Re: Plastic Keytops
By Charles Flaum
|You don't have to change over to plastic keytops -- you can get used ivory from Schaff Piano Supply Co., tel: 800-747-4266, or from APSCO: tel 800-457-4266, part number 361015 heads & 361016 tails.|
Remember originally there were over 20 different shades of ivory, and many were cut in different widths and lengths, so if you order, get more than you need. Also you will need some ivory clamps and glue wafers.
Most discoloration to ivory (if it's not a different shade) is layered -- meaning you can sand it away. To sand your ivories, once they are attached to the key, get a piece of 1-foot square glass or a mirror and back it with wood. Put a piece of #240 wet/dry and sandpaper on it and sand the ivory key while applying downward pressure. #240 grit will get most imperfections out. Then work your way up to #400 then #600. After that it's to the buffing wheel with buffing compound. If you need more info contact the Piano Technician's Guild -- they have some in-depth articles.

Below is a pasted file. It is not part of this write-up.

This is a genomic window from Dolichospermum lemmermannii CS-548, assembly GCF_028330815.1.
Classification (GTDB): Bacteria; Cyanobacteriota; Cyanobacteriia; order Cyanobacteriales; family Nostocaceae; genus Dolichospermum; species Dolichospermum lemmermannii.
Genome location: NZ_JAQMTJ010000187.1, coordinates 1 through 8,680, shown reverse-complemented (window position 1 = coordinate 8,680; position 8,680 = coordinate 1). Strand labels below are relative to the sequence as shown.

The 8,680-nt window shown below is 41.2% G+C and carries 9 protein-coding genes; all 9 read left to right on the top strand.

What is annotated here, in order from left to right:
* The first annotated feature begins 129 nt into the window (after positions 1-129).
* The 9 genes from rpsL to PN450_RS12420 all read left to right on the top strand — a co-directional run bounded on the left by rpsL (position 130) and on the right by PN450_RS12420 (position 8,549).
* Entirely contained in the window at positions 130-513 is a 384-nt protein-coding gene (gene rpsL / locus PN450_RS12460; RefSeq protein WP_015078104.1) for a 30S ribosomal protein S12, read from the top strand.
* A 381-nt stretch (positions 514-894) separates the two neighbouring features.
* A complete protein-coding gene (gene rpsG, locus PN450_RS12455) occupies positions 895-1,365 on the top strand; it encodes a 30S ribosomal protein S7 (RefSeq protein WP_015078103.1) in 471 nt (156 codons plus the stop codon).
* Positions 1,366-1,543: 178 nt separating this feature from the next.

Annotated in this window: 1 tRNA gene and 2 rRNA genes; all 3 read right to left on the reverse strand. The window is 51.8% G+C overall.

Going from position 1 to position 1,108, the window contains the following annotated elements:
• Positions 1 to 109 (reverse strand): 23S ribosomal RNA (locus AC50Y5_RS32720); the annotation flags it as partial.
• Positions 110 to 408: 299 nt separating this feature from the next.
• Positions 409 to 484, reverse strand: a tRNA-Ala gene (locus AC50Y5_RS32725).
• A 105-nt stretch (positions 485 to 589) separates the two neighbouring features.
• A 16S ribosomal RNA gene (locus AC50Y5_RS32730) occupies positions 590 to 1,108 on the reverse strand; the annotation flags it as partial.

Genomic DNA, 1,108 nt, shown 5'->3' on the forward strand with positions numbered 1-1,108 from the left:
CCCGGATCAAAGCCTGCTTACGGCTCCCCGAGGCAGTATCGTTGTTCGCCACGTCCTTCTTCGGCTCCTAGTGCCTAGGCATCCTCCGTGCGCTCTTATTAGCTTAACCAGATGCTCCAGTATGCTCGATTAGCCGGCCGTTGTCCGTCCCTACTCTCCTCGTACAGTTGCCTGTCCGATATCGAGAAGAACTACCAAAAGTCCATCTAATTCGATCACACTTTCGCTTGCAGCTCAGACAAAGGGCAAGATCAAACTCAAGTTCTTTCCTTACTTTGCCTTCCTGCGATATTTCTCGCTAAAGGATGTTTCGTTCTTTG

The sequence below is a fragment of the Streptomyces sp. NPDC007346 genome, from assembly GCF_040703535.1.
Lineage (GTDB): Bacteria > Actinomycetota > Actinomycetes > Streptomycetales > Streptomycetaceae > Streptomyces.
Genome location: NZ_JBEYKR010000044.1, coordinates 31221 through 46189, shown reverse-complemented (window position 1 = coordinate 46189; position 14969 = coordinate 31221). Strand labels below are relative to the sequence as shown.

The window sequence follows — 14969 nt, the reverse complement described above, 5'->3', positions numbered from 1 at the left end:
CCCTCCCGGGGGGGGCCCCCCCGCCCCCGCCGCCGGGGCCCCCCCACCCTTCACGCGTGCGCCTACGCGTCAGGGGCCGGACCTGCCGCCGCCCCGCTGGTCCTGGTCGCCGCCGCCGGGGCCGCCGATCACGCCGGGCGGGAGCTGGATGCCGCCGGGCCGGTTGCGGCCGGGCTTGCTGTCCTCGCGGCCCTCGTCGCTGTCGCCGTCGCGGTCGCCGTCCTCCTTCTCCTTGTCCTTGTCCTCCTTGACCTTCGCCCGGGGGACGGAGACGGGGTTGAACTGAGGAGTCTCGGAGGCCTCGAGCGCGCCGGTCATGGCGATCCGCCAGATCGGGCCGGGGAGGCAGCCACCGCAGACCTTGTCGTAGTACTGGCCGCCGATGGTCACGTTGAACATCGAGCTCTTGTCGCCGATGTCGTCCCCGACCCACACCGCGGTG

The best plastic keytops are from Yamaha. Now you can try the whole process of putting them on yourself or you can send them out to be done. The guy I use is:
Seneca Piano Key
4977 Frontenac Rd.
Trumansburg, NY 14886
His work is truly great, with beveled edges on all sides (and he uses Yamaha keytops). As far as keeping the plastic non-greasy, it gets that way because it isn't absorbent. Try using Cory Keytop Cleaner.
Charles Flaum, RPT
CMF Piano Accessories
(Message sent Sun 26 Jan 1997, 23:17:39 GMT, from time zone GMT-0500.)